Figure 6
figure 6

Operons for sulfur oxidation and nitrate reduction present in the dominant Gammaproteobacteria genotypes. Those shown here are present in the SG8-45 bin. However, syntenous operons are also present in several other Gammaproteobacteria bins (SG8-11, SG8-15, SG8-45, SG8-47, SG8-50, STMZ1-46, and SMTZ-46).

Dissimilatory nitrate reduction to ammonia (DNRA) has been shown to co-occur with denitrification in estuary sediments [33]. To look for the presence of DNRA genes in the genomes, we constructed a phylogenetic tree of all the formate-dependent nitrite reductase (nrfA) genes identified in genomic bins (Additional file 1: Figure S4). Most (72%) of these do not fall into a clade that has been described as true nrfA genes [34,35]. Two Deltaproteobacteria bins (SG8-35 and SG8-35-2) were confidently identified as being involved in DNRA.

Iron cycling

While the microbial cycling of iron in marine sediments has been commonly documented by geochemical approaches [36], well-documented biochemical pathways for iron oxidation and reduction now enable environmental genetic studies of these processes as well. For example, periplasmic and outer-membrane-anchored c-type cytochromes and a beta-barrel protein within the metal reduction (Mtr) respiratory pathway are essential for respiratory electron transport across the outer cell membrane to iron minerals in Shewanella oneidensis [37,38]. Homologues of these enzymes catalyze lithotrophic iron oxidation in Sideroxydans lithotrophicus [39] and phototrophic iron oxidation in Rhodopseudomonas palustris [40]. Genes with homology to mtr genes are present in seven different WOR genomic bins. Betaproteobacterial genomes reconstructed from the sulfate-rich zone (SG8-39, SG8-40, and SG8-41) have mtrABC genes with sequence identity (40% to 50%, 23% to 35%, and 26% to 28% at the protein level, respectively) to those found in Shewanella and Geobacter spp., suggesting that they are capable of iron reduction. Gemmatimonadetes bin SG8-38-2 has a putative mtrABC gene cluster and may be involved in iron cycling as well. Consistent with Zixibacteria genomes obtained from groundwater, bin SM-73-2 contains mtrAB but lacks the genes for extracellular cytochromes implicated in iron reduction [37]. The Gammaproteobacteria bin SG8-47 contains both the genes homologous to mtrABC and a cytoplasmic membrane-associated c-type cytochrome (cymA) required for iron reduction [41]. The closely related bacteria SG8-11 and SG8-30 have all these genes except mtrC and cymA, respectively. Bacteria potentially capable of iron reduction have multiple multi-heme cytochromes [42]; Gammaproteobacteria bins SG8-11 and SG8-30 also each have genes encoding six unique types of these cytochromes.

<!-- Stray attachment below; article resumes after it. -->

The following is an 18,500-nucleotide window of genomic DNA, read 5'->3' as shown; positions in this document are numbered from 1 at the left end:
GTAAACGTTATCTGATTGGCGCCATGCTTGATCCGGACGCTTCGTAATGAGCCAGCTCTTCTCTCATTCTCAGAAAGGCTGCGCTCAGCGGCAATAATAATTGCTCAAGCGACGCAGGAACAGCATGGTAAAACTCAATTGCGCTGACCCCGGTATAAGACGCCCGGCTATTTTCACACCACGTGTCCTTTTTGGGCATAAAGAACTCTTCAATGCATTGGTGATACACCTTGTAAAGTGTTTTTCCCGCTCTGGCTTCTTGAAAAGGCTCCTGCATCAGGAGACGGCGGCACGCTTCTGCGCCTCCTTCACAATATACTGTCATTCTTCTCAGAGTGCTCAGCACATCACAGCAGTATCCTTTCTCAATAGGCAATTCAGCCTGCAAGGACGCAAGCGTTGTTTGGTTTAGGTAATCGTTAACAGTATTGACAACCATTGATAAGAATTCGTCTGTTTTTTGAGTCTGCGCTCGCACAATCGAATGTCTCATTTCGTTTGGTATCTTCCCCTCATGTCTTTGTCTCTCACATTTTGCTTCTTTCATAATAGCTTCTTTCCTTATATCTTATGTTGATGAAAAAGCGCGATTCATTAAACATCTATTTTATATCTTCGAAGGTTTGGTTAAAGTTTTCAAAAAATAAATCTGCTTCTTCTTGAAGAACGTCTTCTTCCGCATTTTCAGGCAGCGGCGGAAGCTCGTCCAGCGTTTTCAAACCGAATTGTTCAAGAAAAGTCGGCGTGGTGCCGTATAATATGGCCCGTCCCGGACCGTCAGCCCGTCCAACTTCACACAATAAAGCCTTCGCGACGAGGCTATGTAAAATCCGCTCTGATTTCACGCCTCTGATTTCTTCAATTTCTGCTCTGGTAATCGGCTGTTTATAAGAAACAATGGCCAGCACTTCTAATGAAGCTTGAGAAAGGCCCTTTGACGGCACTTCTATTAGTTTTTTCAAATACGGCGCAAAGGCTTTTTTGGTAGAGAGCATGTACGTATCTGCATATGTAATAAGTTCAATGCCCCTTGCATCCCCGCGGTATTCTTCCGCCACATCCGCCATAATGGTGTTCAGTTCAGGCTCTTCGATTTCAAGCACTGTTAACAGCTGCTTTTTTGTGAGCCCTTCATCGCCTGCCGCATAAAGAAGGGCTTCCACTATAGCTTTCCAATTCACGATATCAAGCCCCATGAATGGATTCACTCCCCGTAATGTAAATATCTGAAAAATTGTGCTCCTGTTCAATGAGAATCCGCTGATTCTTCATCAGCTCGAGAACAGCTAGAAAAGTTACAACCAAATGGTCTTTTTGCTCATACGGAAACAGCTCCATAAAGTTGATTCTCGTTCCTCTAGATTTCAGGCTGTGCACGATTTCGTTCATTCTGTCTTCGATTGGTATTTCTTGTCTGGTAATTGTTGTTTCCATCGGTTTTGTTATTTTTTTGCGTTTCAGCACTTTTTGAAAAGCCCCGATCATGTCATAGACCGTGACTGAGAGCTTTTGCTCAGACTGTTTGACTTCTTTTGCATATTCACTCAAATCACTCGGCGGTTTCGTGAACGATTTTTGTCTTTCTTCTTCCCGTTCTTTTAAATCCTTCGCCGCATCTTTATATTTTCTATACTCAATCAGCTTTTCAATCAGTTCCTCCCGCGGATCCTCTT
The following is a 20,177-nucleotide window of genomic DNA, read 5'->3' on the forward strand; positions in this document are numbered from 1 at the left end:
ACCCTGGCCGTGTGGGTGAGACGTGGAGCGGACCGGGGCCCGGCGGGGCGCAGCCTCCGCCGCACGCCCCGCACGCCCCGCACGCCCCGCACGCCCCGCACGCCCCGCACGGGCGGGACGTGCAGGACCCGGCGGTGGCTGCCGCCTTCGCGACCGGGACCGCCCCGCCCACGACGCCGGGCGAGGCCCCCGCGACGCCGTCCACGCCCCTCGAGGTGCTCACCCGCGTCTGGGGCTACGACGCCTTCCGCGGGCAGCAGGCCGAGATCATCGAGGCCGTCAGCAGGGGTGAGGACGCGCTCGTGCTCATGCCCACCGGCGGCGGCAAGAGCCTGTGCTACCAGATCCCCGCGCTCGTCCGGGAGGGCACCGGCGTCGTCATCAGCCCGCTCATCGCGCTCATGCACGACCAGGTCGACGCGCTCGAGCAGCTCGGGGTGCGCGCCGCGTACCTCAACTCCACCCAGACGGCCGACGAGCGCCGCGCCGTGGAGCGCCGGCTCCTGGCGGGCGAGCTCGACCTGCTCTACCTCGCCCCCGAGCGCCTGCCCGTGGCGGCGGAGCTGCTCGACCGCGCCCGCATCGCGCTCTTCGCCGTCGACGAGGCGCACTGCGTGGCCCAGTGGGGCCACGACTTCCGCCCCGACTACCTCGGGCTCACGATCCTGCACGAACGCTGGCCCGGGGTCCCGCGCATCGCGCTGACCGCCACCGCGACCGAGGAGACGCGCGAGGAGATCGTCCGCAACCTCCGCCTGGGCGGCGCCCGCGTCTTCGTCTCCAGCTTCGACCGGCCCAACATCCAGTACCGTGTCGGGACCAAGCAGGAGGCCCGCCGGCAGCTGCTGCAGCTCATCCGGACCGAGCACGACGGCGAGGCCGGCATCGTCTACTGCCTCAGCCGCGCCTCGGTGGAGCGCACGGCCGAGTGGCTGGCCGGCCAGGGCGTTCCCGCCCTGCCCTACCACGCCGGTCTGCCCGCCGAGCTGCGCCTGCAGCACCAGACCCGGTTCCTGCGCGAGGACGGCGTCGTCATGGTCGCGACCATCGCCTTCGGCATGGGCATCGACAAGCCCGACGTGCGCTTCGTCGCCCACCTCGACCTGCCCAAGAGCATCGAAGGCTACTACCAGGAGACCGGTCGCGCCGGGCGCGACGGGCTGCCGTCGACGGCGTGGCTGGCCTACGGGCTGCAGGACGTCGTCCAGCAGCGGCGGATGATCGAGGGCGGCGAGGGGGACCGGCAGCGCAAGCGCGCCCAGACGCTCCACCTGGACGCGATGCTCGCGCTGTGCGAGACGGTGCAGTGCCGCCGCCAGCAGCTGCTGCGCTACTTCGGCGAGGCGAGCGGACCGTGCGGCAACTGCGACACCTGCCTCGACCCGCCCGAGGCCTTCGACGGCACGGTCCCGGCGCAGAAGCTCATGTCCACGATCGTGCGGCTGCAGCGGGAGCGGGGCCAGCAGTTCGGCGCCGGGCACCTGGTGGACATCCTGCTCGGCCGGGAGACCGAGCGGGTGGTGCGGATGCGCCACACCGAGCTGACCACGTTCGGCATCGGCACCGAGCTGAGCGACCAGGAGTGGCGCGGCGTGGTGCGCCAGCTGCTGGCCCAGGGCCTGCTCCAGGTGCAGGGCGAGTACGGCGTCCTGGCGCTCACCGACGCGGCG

The highly resolved genomic reconstruction of estuary sediment microbial populations revealed potential physiological pathways of individual community members, including several recently defined (for example, KD3-62, TA06, Zixibacteria, and BRC1) and three newly described (WOR-1, WOR-2, and WOR-3) uncultured candidate phyla. The 12 genome bins belonging to WOR-1, WOR-2, WOR-3, KD3-62, and TA06 are the first to be constructed from these phyla. Based on their genome sequences, several of these groups appear to be capable of hydrolysis and fermentation of a variety of organic compounds, expanding the range of bacterial phyla known to hydrolyze and ferment biopolymers (sugars and proteins) to low molecular weight substrates. An average of 14 carbohydrate hydrolases was found per genome, with WOR-1 and WOR-2 having the most with 20 and 39, respectively. Planctomycetes and Bacteroides are also among the most versatile carbohydrate degrading bacteria in the White Oak River sediments with an average of 30 and 80 hydrolytic genes per genome, respectively.